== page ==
Preparing for the backlash

November 1, 2005 By    

What have you done to alleviate the terror in the eyes of residents in your hometown who are bracing for a winter that promises higher-than-ever heating bills?

 Pat Hyland
Pat Hyland

This fall, good news is as rare as $1 a gallon gasoline. Newspaper headlines across the country are blaring the fear and despair of Americans in response to the government’s projections of energy price hikes and colder-than-normal weather.

Nationally, residential propane prices are expected to average $1.80 per gallon in 2005 – up 25 percent over 2004 – and $2.07 per gallon in 2006, according to the Energy Information Association. Across most of America, propane has increased 120 percent over the last two years.

Households heating primarily with propane this winter are expected to pay an extra $325, or 30 percent more, than last year, according to EIA.

The fact is, nobody will be spared from paying more for heat this winter.

On average, households heating with natural gas can expect to spend about 48 percent more – an extra $350. Those heating with heating oil can expect a 32 percent increase, an average of $378 more. Electricity prices are predicted to be just 5 percent higher.

Those frightening projections are compounded by reports from the National Oceanic and Atmospheric Administration that temperatures this winter will be 3.2 percent colder versus last year. Historical data suggests active hurricane seasons result in lower than normal temperatures.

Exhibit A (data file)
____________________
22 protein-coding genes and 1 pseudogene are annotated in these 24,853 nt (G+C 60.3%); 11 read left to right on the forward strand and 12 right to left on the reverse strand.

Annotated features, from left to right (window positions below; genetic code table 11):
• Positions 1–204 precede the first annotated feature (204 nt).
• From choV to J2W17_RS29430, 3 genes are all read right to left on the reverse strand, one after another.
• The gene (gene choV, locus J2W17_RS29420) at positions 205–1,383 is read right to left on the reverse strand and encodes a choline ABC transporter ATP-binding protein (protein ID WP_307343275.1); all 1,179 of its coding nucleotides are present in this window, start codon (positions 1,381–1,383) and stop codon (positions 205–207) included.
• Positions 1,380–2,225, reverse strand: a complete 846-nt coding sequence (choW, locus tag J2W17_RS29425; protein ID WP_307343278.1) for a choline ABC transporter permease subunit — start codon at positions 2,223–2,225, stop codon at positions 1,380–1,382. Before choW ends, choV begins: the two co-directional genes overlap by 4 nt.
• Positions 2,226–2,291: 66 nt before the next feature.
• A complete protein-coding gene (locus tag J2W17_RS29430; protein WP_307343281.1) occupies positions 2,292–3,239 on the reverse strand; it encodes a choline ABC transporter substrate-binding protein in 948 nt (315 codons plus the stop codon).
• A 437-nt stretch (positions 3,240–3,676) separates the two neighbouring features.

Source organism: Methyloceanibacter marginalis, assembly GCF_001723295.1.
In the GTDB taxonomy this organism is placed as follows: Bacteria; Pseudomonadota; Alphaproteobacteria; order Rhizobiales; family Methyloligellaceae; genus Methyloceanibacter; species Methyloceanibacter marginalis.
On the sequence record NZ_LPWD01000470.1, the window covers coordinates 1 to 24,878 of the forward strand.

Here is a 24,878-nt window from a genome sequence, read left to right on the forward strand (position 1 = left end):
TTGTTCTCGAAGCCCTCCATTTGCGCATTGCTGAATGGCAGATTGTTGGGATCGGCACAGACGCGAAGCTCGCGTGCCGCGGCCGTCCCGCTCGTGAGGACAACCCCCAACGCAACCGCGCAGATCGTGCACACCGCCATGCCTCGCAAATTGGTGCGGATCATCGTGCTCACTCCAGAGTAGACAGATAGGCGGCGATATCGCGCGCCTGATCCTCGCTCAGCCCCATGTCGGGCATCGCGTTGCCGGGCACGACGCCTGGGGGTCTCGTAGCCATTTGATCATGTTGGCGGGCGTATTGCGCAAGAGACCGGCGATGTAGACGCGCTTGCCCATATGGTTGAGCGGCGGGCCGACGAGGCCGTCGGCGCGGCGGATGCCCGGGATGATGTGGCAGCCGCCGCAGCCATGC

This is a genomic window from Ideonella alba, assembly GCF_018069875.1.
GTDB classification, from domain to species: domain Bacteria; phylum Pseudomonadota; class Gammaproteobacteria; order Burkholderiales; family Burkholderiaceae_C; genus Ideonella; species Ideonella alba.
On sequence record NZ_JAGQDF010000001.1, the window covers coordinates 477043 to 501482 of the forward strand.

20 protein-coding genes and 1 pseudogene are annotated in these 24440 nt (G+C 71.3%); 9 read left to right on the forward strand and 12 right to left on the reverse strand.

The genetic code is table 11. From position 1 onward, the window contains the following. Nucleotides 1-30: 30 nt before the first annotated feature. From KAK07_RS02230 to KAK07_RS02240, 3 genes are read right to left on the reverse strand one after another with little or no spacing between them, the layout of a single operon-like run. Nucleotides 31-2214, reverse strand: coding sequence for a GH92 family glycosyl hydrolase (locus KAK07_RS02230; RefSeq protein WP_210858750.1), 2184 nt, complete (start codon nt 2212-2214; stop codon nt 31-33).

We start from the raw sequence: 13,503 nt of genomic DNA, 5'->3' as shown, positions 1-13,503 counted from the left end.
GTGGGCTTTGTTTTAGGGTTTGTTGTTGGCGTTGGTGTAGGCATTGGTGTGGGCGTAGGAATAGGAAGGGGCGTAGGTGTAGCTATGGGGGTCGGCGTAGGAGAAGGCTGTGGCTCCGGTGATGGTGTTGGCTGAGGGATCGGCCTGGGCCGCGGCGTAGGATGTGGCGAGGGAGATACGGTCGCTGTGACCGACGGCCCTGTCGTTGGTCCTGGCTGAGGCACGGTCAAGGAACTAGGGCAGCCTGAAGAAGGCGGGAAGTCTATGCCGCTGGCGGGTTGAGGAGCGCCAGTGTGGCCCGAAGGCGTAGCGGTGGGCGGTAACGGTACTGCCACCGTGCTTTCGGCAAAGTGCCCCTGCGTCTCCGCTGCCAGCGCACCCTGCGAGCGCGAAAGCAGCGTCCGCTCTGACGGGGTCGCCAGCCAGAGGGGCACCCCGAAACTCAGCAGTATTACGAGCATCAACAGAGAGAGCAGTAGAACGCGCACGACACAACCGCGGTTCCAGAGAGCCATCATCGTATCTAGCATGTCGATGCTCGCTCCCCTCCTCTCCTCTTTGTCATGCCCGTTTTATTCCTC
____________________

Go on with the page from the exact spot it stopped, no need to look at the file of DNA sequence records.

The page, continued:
Meanwhile, homeowners in greatest peril – those who depend on federal assistance to help pay their heating bills – are facing $200 million in cuts to LIHEAP program funding.

What can one small LPG marketer do in the face of such ominous circumstances?

  • First, be proactive. Tell the folks who rely on you to keep their families warm that it looks like a tough winter ahead. Don’t let the few cave dwellers who have missed the bad news find out by reading their December invoice.
  • Explain why propane prices tend to fluctuate, especially after Hurricanes Katrina and Rita. Be sure to note that all energy prices are up, not just propane.
  • Explain that you don’t make any more money when you pass along your price increases. The fact is, it gets harder for marketers to maintain profit levels because they usually have a harder time collecting receivables.
  • Encourage balanced billing payment plans to allow customers to spread their annual costs over many months.
  • Help educate them about energy saving tips that could lower their energy bills this winter. A list of tips from the Propane Education & Research Council, National Propane Gas Association, American Gas Association and the U.S. Department of Energy can be found at|

It’s going to be a cold and expensive winter for everyone. Take steps now to keep your customers from getting steamed at you.

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